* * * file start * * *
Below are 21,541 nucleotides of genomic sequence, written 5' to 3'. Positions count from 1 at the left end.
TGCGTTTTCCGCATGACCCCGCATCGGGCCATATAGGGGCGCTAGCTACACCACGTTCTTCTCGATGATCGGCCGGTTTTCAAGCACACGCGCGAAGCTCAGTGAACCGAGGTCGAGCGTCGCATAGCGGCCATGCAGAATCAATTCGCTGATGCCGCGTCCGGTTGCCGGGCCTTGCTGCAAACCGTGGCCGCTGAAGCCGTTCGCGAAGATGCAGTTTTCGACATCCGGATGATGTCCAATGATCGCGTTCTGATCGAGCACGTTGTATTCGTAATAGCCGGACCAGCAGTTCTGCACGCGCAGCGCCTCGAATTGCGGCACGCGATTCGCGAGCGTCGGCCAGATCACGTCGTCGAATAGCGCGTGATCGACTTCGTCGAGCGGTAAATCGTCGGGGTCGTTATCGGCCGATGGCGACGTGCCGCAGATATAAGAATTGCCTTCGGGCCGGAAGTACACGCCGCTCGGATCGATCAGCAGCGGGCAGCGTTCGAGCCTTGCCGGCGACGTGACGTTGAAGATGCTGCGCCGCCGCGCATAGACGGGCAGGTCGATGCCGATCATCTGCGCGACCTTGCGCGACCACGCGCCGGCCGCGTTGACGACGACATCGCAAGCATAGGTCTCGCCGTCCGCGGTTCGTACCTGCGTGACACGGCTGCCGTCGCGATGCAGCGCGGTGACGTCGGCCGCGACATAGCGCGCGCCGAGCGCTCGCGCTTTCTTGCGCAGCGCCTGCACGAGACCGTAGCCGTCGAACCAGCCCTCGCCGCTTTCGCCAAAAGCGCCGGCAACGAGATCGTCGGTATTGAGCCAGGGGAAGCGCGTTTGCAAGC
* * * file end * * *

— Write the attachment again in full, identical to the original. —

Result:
Below are 21,541 nucleotides of genomic sequence, written 5' to 3'. Positions count from 1 at the left end.
TGCGTTTTCCGCATGACCCCGCATCGGGCCATATAGGGGCGCTAGCTACACCACGTTCTTCTCGATGATCGGCCGGTTTTCAAGCACACGCGCGAAGCTCAGTGAACCGAGGTCGAGCGTCGCATAGCGGCCATGCAGAATCAATTCGCTGATGCCGCGTCCGGTTGCCGGGCCTTGCTGCAAACCGTGGCCGCTGAAGCCGTTCGCGAAGATGCAGTTTTCGACATCCGGATGATGTCCAATGATCGCGTTCTGATCGAGCACGTTGTATTCGTAATAGCCGGACCAGCAGTTCTGCACGCGCAGCGCCTCGAATTGCGGCACGCGATTCGCGAGCGTCGGCCAGATCACGTCGTCGAATAGCGCGTGATCGACTTCGTCGAGCGGTAAATCGTCGGGGTCGTTATCGGCCGATGGCGACGTGCCGCAGATATAAGAATTGCCTTCGGGCCGGAAGTACACGCCGCTCGGATCGATCAGCAGCGGGCAGCGTTCGAGCCTTGCCGGCGACGTGACGTTGAAGATGCTGCGCCGCCGCGCATAGACGGGCAGGTCGATGCCGATCATCTGCGCGACCTTGCGCGACCACGCGCCGGCCGCGTTGACGACGACATCGCAAGCATAGGTCTCGCCGTCCGCGGTTCGTACCTGCGTGACACGGCTGCCGTCGCGATGCAGCGCGGTGACGTCGGCCGCGACATAGCGCGCGCCGAGCGCTCGCGCTTTCTTGCGCAGCGCCTGCACGAGACCGTAGCCGTCGAACCAGCCCTCGCCGCTTTCGCCAAAAGCGCCGGCAACGAGATCGTCGGTATTGAGCCAGGGGAAGCGCGTTTGCAAGC